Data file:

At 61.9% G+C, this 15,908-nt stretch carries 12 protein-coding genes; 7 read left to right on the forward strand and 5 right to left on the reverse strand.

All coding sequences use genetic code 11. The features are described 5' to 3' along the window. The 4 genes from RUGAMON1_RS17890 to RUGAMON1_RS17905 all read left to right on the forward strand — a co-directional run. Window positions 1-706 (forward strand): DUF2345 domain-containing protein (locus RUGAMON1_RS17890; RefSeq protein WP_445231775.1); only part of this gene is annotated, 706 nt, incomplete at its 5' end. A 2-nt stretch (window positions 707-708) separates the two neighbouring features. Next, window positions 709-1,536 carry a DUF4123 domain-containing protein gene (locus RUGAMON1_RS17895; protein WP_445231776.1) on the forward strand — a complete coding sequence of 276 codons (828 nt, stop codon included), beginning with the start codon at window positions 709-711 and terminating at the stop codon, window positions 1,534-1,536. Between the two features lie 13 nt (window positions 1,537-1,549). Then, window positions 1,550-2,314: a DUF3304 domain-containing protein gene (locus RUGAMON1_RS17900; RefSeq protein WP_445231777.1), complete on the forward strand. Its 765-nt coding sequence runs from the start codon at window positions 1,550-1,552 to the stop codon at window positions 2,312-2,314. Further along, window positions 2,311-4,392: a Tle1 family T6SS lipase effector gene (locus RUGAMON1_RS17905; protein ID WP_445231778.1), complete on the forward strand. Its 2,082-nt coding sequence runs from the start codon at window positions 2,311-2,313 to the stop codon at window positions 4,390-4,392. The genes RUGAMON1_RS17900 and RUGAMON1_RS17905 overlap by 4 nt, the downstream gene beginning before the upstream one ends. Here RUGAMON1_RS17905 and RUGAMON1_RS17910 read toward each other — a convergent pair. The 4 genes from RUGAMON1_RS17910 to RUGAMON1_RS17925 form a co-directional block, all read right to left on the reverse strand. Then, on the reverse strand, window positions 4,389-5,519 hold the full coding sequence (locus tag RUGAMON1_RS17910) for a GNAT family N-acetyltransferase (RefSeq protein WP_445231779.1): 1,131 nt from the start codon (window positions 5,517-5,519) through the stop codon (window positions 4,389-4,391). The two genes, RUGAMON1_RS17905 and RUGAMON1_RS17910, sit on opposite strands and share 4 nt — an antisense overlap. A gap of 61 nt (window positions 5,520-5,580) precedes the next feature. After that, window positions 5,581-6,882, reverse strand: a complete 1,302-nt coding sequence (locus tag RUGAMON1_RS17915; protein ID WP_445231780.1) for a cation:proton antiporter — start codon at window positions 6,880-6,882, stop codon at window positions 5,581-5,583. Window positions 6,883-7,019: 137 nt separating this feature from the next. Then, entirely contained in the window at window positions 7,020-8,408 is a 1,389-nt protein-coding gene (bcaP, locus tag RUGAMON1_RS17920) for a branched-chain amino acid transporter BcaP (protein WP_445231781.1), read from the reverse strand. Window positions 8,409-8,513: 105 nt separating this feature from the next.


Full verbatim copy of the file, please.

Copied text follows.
At 61.9% G+C, this 15,908-nt stretch carries 12 protein-coding genes; 7 read left to right on the forward strand and 5 right to left on the reverse strand.

All coding sequences use genetic code 11. The features are described 5' to 3' along the window. The 4 genes from RUGAMON1_RS17890 to RUGAMON1_RS17905 all read left to right on the forward strand — a co-directional run. Window positions 1-706 (forward strand): DUF2345 domain-containing protein (locus RUGAMON1_RS17890; RefSeq protein WP_445231775.1); only part of this gene is annotated, 706 nt, incomplete at its 5' end. A 2-nt stretch (window positions 707-708) separates the two neighbouring features. Next, window positions 709-1,536 carry a DUF4123 domain-containing protein gene (locus RUGAMON1_RS17895; protein WP_445231776.1) on the forward strand — a complete coding sequence of 276 codons (828 nt, stop codon included), beginning with the start codon at window positions 709-711 and terminating at the stop codon, window positions 1,534-1,536. Between the two features lie 13 nt (window positions 1,537-1,549). Then, window positions 1,550-2,314: a DUF3304 domain-containing protein gene (locus RUGAMON1_RS17900; RefSeq protein WP_445231777.1), complete on the forward strand. Its 765-nt coding sequence runs from the start codon at window positions 1,550-1,552 to the stop codon at window positions 2,312-2,314. Further along, window positions 2,311-4,392: a Tle1 family T6SS lipase effector gene (locus RUGAMON1_RS17905; protein ID WP_445231778.1), complete on the forward strand. Its 2,082-nt coding sequence runs from the start codon at window positions 2,311-2,313 to the stop codon at window positions 4,390-4,392. The genes RUGAMON1_RS17900 and RUGAMON1_RS17905 overlap by 4 nt, the downstream gene beginning before the upstream one ends. Here RUGAMON1_RS17905 and RUGAMON1_RS17910 read toward each other — a convergent pair. The 4 genes from RUGAMON1_RS17910 to RUGAMON1_RS17925 form a co-directional block, all read right to left on the reverse strand. Then, on the reverse strand, window positions 4,389-5,519 hold the full coding sequence (locus tag RUGAMON1_RS17910) for a GNAT family N-acetyltransferase (RefSeq protein WP_445231779.1): 1,131 nt from the start codon (window positions 5,517-5,519) through the stop codon (window positions 4,389-4,391). The two genes, RUGAMON1_RS17905 and RUGAMON1_RS17910, sit on opposite strands and share 4 nt — an antisense overlap. A gap of 61 nt (window positions 5,520-5,580) precedes the next feature. After that, window positions 5,581-6,882, reverse strand: a complete 1,302-nt coding sequence (locus tag RUGAMON1_RS17915; protein ID WP_445231780.1) for a cation:proton antiporter — start codon at window positions 6,880-6,882, stop codon at window positions 5,581-5,583. Window positions 6,883-7,019: 137 nt separating this feature from the next. Then, entirely contained in the window at window positions 7,020-8,408 is a 1,389-nt protein-coding gene (bcaP, locus tag RUGAMON1_RS17920) for a branched-chain amino acid transporter BcaP (protein WP_445231781.1), read from the reverse strand. Window positions 8,409-8,513: 105 nt separating this feature from the next.